When an employee suffers from sexual harassment, it can take months, even years to reach a resolution. In most cases, a company will want to settle out of court to prevent costs of litigation and public exposure. However, some companies are willing to take sexual harassment cases to a jury if they believe that they can defeat charges.
In a recent California case, Braun Electric Company agreed to pay $82,500 to settle a sexual harassment lawsuit filed by the Equal Employment Opportunity Commission (EEOC), the U.S. agency charged with ensuring compliance with federal labor and discrimination laws.
Braun Electric provides industrial electrical services for the oil and gas industry throughout the California San Joaquin Valley. According to reports and the EEOC, a manager at the Belridge location subjected female workers to repeated instances of harassment, which created an illegal hostile work environment. Employees allege that the harassment took place since 2010. The manager made inappropriate sexual remarks and explicit propositions on a continual basis. Even though the employees reported the misconduct, upper management failed to adequately address the harassment reports and supervisors failed to property document and report the incidents that they had also witnessed. According to the lawsuit, one female employment was forced to quit as a result of repeated sexual harassment and the ongoing hostile work environment.
In the event of sexual harassment in the workplace, employees should remember that they do have rights and can take legal action against an unlawfully acting manager or company that fails to respond to reports of misconduct. Our Orange County employment lawyers offer experienced and strategic advocacy to protect the rights of our employees. We are committed to raising awareness to prevent future incidences of sexual harassment and will aggressively protect the rights of victims through negotiation and settlement, or litigation and jury verdict.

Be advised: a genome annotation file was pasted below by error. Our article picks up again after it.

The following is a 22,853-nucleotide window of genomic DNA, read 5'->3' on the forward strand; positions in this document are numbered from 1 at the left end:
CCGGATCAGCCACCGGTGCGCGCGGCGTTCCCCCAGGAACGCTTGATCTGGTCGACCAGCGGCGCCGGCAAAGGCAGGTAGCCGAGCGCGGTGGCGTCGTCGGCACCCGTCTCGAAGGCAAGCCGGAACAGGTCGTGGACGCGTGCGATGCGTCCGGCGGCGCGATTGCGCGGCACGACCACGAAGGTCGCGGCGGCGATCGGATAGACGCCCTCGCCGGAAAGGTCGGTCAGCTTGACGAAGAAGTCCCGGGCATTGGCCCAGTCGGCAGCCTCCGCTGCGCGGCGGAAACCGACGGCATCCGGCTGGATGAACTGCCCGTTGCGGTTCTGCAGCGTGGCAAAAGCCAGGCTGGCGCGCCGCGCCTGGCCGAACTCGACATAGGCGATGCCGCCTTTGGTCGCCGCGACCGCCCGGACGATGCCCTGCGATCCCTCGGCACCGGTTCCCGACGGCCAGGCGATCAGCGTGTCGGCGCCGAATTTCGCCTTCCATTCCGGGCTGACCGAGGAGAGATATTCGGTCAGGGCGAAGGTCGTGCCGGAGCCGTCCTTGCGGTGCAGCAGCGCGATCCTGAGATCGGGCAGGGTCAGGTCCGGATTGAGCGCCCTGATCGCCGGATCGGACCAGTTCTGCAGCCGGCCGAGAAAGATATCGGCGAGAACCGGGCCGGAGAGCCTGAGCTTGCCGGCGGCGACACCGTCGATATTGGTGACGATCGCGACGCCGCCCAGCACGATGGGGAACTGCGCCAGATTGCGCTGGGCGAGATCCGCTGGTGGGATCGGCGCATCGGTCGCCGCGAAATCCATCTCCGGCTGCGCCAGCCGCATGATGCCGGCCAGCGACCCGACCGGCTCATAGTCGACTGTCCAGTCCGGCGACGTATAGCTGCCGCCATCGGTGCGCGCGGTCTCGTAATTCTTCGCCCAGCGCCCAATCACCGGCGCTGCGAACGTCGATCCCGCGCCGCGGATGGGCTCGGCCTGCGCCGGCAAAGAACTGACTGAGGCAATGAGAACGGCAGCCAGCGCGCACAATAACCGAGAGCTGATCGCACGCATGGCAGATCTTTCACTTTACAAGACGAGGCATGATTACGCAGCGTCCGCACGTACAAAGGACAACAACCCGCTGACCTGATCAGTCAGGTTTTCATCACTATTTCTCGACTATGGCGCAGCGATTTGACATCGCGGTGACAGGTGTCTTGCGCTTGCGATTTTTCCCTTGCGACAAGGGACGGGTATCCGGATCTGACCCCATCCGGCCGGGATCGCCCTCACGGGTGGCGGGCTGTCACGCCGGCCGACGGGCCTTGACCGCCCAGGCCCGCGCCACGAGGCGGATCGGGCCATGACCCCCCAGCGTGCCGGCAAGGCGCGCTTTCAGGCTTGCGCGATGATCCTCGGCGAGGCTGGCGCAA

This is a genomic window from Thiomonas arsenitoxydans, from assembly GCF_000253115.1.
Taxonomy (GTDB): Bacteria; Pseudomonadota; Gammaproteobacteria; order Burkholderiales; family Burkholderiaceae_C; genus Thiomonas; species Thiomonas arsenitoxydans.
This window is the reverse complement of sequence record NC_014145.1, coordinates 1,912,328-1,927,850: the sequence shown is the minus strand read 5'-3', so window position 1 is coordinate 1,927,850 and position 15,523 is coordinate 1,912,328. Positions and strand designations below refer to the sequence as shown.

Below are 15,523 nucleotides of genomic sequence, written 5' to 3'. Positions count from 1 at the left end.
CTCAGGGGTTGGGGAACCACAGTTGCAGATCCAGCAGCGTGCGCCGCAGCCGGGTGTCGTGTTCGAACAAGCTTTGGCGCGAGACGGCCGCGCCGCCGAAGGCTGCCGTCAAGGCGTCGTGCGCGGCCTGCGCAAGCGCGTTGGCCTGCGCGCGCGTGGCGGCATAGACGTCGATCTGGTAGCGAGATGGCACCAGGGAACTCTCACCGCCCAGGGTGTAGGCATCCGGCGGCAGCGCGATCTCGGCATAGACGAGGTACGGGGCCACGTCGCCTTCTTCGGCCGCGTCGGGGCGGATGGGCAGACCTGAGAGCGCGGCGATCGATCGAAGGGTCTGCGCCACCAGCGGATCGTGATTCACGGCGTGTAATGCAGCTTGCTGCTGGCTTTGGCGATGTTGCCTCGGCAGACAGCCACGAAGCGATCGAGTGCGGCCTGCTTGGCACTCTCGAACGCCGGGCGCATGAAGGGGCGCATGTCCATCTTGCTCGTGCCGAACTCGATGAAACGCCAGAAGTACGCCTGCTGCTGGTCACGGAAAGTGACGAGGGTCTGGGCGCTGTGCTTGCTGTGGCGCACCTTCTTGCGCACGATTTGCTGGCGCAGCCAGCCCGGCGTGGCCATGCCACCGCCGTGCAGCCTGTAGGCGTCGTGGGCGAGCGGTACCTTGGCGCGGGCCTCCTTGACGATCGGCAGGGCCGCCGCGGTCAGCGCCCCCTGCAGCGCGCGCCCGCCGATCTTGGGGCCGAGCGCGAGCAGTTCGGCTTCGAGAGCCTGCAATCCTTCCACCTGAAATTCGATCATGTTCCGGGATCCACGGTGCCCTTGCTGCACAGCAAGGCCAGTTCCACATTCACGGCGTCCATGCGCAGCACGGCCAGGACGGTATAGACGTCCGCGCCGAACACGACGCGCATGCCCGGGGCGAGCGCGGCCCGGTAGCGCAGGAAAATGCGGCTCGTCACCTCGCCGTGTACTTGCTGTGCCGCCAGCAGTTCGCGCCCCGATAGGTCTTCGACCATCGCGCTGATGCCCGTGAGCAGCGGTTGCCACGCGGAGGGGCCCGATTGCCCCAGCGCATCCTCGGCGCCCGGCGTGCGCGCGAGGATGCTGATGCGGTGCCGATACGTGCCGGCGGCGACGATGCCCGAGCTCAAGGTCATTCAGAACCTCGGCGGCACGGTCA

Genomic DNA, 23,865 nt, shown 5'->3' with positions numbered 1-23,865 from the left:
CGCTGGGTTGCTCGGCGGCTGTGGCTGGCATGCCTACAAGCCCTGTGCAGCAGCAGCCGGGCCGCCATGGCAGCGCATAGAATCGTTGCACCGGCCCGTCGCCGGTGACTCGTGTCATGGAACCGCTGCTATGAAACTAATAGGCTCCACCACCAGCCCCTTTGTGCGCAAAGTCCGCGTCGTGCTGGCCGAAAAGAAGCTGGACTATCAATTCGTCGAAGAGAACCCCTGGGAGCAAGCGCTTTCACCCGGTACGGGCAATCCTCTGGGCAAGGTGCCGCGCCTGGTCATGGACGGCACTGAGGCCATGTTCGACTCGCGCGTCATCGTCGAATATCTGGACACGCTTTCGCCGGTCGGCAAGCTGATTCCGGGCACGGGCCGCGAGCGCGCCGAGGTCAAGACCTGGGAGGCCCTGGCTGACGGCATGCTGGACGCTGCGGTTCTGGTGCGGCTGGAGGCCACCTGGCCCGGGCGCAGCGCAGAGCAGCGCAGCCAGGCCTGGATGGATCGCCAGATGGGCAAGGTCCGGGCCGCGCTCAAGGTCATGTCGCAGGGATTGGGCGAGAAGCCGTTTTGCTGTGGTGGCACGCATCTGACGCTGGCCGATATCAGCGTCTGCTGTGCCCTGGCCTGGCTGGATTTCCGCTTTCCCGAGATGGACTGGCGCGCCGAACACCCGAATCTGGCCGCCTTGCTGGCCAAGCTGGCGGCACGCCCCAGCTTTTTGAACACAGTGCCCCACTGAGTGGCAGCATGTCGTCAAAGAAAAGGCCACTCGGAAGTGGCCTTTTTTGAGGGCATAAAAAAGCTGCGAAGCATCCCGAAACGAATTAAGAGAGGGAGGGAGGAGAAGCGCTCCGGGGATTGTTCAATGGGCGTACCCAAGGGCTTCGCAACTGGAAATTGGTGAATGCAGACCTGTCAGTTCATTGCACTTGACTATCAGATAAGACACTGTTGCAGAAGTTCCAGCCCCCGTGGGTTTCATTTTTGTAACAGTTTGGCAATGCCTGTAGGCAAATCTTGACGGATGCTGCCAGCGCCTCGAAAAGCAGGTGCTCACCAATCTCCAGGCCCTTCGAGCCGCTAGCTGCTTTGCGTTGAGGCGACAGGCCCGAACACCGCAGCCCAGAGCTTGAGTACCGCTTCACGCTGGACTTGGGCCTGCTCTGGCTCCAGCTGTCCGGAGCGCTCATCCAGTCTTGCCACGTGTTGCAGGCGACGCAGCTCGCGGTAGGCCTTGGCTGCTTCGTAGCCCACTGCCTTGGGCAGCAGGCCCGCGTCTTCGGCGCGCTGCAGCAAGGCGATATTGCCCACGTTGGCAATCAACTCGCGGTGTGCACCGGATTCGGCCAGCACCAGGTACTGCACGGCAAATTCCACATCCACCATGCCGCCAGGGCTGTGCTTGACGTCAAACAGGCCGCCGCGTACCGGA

In this case, the EEOC filed a lawsuit in the U.S. District Court for the Eastern District of California in September of 2012. The EEOC previously tried to reach a settlement through its conciliation process, but to no avail. The monetary relief will be paid to the victims and Braun Electric also agreed to retain outside, experienced, equal opportunity counsel to monitor, review and revise its existing sexual harassment policies and procedures. The company must overhaul its process, especially in regards to discrimination, harassment, and retaliation for reporting claims. The company has also agreed to provide training to prevent future misconduct. The EEOC says it will continue to monitor Braun to ensure compliance with the decree.
Attorneys for the EEOC have spoken out on the case, announcing a dedication to ensuring improved internal polices at Braun Electric. In addition to recovering compensation for the victim, the agency aims to overhaul internal policies and practices to prevent future misconduct, abuse and retaliation for reporting sexual harassment. Employers are required to make sure that supervisors are trained on the laws of workplace harassment as well as handle instances of sexual harassment. The EEOC is committed to preventing workplace harassment through investigation and litigation.
Employment lawsuits can be filed with assistance from the Nassiri Law Group, practicing in Los Angeles, Riverside, and Orange County. Call 714-937-2020.
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